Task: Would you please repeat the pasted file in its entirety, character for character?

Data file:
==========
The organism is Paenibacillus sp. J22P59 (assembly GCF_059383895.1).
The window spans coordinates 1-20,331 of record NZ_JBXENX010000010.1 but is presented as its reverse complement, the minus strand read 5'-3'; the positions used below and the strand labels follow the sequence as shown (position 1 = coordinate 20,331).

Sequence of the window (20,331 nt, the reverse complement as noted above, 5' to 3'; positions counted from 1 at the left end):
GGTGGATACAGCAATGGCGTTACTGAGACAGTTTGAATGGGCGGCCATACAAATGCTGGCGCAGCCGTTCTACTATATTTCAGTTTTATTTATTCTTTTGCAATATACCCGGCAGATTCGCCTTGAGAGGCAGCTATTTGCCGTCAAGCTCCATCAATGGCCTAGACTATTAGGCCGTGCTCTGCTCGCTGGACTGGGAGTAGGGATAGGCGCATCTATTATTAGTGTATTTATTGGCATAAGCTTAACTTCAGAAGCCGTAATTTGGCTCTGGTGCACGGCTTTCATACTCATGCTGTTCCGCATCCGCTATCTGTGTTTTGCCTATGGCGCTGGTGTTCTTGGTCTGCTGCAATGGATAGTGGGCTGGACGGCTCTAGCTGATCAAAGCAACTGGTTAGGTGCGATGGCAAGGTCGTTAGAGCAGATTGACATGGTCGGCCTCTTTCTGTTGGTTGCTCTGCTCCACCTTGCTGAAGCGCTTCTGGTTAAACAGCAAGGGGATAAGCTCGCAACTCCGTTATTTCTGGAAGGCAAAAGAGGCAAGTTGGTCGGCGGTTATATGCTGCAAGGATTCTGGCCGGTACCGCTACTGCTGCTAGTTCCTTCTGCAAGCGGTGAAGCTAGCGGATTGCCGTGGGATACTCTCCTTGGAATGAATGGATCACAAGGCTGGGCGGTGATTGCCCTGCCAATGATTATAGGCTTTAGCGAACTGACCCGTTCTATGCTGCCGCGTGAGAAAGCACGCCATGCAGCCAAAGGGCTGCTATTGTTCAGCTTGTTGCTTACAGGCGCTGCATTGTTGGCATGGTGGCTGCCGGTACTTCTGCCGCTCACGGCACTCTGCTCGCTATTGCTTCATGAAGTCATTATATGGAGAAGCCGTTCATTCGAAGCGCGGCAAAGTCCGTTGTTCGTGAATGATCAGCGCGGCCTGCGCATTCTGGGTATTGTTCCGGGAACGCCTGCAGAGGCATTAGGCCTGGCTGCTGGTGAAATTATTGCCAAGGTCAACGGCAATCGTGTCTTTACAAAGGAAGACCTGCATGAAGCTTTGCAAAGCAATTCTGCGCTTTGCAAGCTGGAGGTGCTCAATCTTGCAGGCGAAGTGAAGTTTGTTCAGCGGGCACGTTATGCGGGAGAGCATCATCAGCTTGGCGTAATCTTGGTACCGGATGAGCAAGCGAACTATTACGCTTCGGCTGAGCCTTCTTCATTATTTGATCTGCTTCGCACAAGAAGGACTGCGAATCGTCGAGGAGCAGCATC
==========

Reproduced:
The organism is Paenibacillus sp. J22P59 (assembly GCF_059383895.1).
The window spans coordinates 1-20,331 of record NZ_JBXENX010000010.1 but is presented as its reverse complement, the minus strand read 5'-3'; the positions used below and the strand labels follow the sequence as shown (position 1 = coordinate 20,331).

Sequence of the window (20,331 nt, the reverse complement as noted above, 5' to 3'; positions counted from 1 at the left end):
GGTGGATACAGCAATGGCGTTACTGAGACAGTTTGAATGGGCGGCCATACAAATGCTGGCGCAGCCGTTCTACTATATTTCAGTTTTATTTATTCTTTTGCAATATACCCGGCAGATTCGCCTTGAGAGGCAGCTATTTGCCGTCAAGCTCCATCAATGGCCTAGACTATTAGGCCGTGCTCTGCTCGCTGGACTGGGAGTAGGGATAGGCGCATCTATTATTAGTGTATTTATTGGCATAAGCTTAACTTCAGAAGCCGTAATTTGGCTCTGGTGCACGGCTTTCATACTCATGCTGTTCCGCATCCGCTATCTGTGTTTTGCCTATGGCGCTGGTGTTCTTGGTCTGCTGCAATGGATAGTGGGCTGGACGGCTCTAGCTGATCAAAGCAACTGGTTAGGTGCGATGGCAAGGTCGTTAGAGCAGATTGACATGGTCGGCCTCTTTCTGTTGGTTGCTCTGCTCCACCTTGCTGAAGCGCTTCTGGTTAAACAGCAAGGGGATAAGCTCGCAACTCCGTTATTTCTGGAAGGCAAAAGAGGCAAGTTGGTCGGCGGTTATATGCTGCAAGGATTCTGGCCGGTACCGCTACTGCTGCTAGTTCCTTCTGCAAGCGGTGAAGCTAGCGGATTGCCGTGGGATACTCTCCTTGGAATGAATGGATCACAAGGCTGGGCGGTGATTGCCCTGCCAATGATTATAGGCTTTAGCGAACTGACCCGTTCTATGCTGCCGCGTGAGAAAGCACGCCATGCAGCCAAAGGGCTGCTATTGTTCAGCTTGTTGCTTACAGGCGCTGCATTGTTGGCATGGTGGCTGCCGGTACTTCTGCCGCTCACGGCACTCTGCTCGCTATTGCTTCATGAAGTCATTATATGGAGAAGCCGTTCATTCGAAGCGCGGCAAAGTCCGTTGTTCGTGAATGATCAGCGCGGCCTGCGCATTCTGGGTATTGTTCCGGGAACGCCTGCAGAGGCATTAGGCCTGGCTGCTGGTGAAATTATTGCCAAGGTCAACGGCAATCGTGTCTTTACAAAGGAAGACCTGCATGAAGCTTTGCAAAGCAATTCTGCGCTTTGCAAGCTGGAGGTGCTCAATCTTGCAGGCGAAGTGAAGTTTGTTCAGCGGGCACGTTATGCGGGAGAGCATCATCAGCTTGGCGTAATCTTGGTACCGGATGAGCAAGCGAACTATTACGCTTCGGCTGAGCCTTCTTCATTATTTGATCTGCTTCGCACAAGAAGGACTGCGAATCGTCGAGGAGCAGCATC